What should sponsors and other regulated entities consider when deciding to validate outsourced electronic services that are used in clinical investigations? A risk-based approach to validation similar to that described in section IV.A.Q1 should be taken for outsourced electronic services. It is ultimately the responsibility of the sponsor or other regulated entity to ensure that the outsourced electronic service is validated as appropriate. Sponsors and other regulated entities should obtain documentation from the electronic service vendor that includes, but is not limited to, a description of standard operating procedures and results of testing and validation to establish that the outsourced electronic service functions in the manner intended.[v]
And finally, the EMA advises:
The eTMF systems should be validated to demonstrate that the functionality is fit for purpose, with formal procedures in place to manage this process.[vi]
Therefore, a sponsor or CRO needs to design and document a risk-based process for User Acceptance Test that ensures the commercial system meets the user requirements and is fit for purpose. It’s fine to use materials provided by the vendor, but there must be evidence that they fulfill user requirements and that the risk-based approach is justified.
Myth 4: Everything has to be kept in the primary eTMF
The TMF contains many records and documents that might not need to be stored in the primary eTMF, especially if they are records or data rather than documents.
MHRA has often raised the issue of whether it is sensible to convert everything to a pdf or move files into the eTMF system or whether long term retention (archive) and direct access are better off maintained in original systems. Andy Fisher of MHRA commented on this at the TMF Summit in 2018:
24. How many systems are too many?
A reasonable number! It depends. Not 47 as was presented at one inspection. Recommend to place as many documents in the primary TMF system as possible and reduce the number of systems holding TMF documents. The protocol could be kept in a different system, as long as its location is defined.[vii]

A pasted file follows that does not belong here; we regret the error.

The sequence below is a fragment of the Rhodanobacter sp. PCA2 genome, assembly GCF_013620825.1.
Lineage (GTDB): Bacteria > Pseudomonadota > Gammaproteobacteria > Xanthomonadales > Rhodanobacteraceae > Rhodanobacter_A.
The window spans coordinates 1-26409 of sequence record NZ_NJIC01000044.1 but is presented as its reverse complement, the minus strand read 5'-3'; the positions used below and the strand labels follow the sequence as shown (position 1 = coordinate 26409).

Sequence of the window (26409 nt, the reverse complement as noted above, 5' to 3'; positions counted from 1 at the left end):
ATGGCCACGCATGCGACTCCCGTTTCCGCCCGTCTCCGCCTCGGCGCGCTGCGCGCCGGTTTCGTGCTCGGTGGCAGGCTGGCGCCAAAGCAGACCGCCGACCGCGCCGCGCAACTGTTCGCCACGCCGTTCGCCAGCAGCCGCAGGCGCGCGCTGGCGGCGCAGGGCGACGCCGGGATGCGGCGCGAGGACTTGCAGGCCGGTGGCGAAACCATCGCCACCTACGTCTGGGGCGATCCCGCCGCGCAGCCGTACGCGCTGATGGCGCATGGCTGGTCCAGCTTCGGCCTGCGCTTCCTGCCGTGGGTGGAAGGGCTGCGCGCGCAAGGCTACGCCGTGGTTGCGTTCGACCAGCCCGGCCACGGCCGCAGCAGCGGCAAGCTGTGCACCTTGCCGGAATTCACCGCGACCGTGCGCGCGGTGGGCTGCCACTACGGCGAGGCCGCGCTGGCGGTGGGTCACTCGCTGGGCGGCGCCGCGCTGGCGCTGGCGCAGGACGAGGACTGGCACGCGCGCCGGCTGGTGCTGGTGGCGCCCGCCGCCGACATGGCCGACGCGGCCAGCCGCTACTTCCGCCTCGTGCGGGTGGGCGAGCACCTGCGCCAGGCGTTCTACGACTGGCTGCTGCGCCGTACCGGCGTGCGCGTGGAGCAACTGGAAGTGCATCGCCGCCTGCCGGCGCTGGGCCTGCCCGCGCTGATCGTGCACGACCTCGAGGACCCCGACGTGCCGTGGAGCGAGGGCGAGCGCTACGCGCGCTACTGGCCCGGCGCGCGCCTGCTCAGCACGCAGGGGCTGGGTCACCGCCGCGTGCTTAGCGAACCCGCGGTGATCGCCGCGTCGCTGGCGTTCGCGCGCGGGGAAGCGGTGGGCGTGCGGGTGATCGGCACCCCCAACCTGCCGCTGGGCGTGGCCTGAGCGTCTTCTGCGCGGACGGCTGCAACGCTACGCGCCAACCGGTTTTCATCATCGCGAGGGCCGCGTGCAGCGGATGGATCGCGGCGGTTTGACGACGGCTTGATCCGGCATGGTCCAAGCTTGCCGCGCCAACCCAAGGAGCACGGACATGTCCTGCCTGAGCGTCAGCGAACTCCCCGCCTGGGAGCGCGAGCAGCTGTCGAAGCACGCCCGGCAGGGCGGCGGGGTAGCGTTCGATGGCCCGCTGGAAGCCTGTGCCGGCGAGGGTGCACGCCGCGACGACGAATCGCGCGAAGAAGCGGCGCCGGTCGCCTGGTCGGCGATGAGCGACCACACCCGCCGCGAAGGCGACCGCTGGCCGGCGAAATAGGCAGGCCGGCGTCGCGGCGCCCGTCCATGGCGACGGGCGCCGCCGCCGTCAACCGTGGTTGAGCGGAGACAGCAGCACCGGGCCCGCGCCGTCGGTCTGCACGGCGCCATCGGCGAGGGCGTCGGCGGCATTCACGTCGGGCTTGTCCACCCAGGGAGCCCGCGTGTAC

EMA guidance stresses the need to retain dynamic data, which may not be possible in an eTMF:
The appropriateness of the storage system should be evaluated based on the file format used, e.g. whether the eTMF-document-management system is appropriate for the storage of dynamic data files (e.g. Excel files and SAS datasets), where needed and does not require such files to be rendered as a PDF. Within the eTMF-document-management system, PDF files generated from dynamic data files in other systems (e.g. IMP shipping reports generated from IRT datasets and monitoring visit reports generated from the clinical-trial-management system (CTMS) datasets) might be uploaded to the primary TMF system; if so, the original dynamic file should be retained in the original system.[viii]
Myth 5: “All you need is the documents” – when archiving an eTMF from a CRO
21 CFR Part 11 clearly states that audit trails need to be retained for the life of the associated records. This also applies when an eTMF is transferred from CRO to sponsor, as Andy Fisher of the MHRA has stated on many occasions.
Sponsors need to ensure all data and metadata is archived. Examples have been seen of only the flat pdfs with no audit trails being retained therefore the trial cannot be fully reconstructed.[ix]
Where to keep the audit trails if you import them?
TMF is defined by a lot of different systems. So if you have a massive dataset you have to look at what is the best system to store in, you need to define that for yourself and just ensure that you are able to find them. Sponsors should receive the audit trail back with the eTMF from the vendor.[x]
Most eTMFs cannot merge imported audit trail entries with their own, so it’s important to define how the audit trail for a migrated eTMF will be managed and retained.
Questions? Contact our team of experts.
[i] Guideline on the content, management and archiving of the trial master file (paper and/or electronic), EMA, 06 December 2018
[ii] Good Clinical Practice Guide, Medicines and Healthcare products Regulatory Agency (MHRA), 2012
[iii] Good Clinical Practice Guide
[iv] Andrew Fisher, MHRA Inspector, TMF Questions & Answers from ExL TMF Summit, October 2018
[v] Use of Electronic Records and Electronic Signatures in Clinical Investigations Under 21 CFR Part 11 – Questions and Answers Guidance for Industry, FDA, June 2017
[vi] Guideline on the content, management and archiving of the clinical trial master file (paper and/or electronic)
[vii] Andrew Fisher, MHRA Inspector, TMF Questions & Answers
[viii] Guideline on the content, management and archiving of the trial master file (paper and/or electronic)
[ix] Minutes of the Stakeholder Engagement Meeting (StEM), MHRA 18 March 2016
[x] Andrew Fisher, MHRA Inspector, TMF Questions & Answers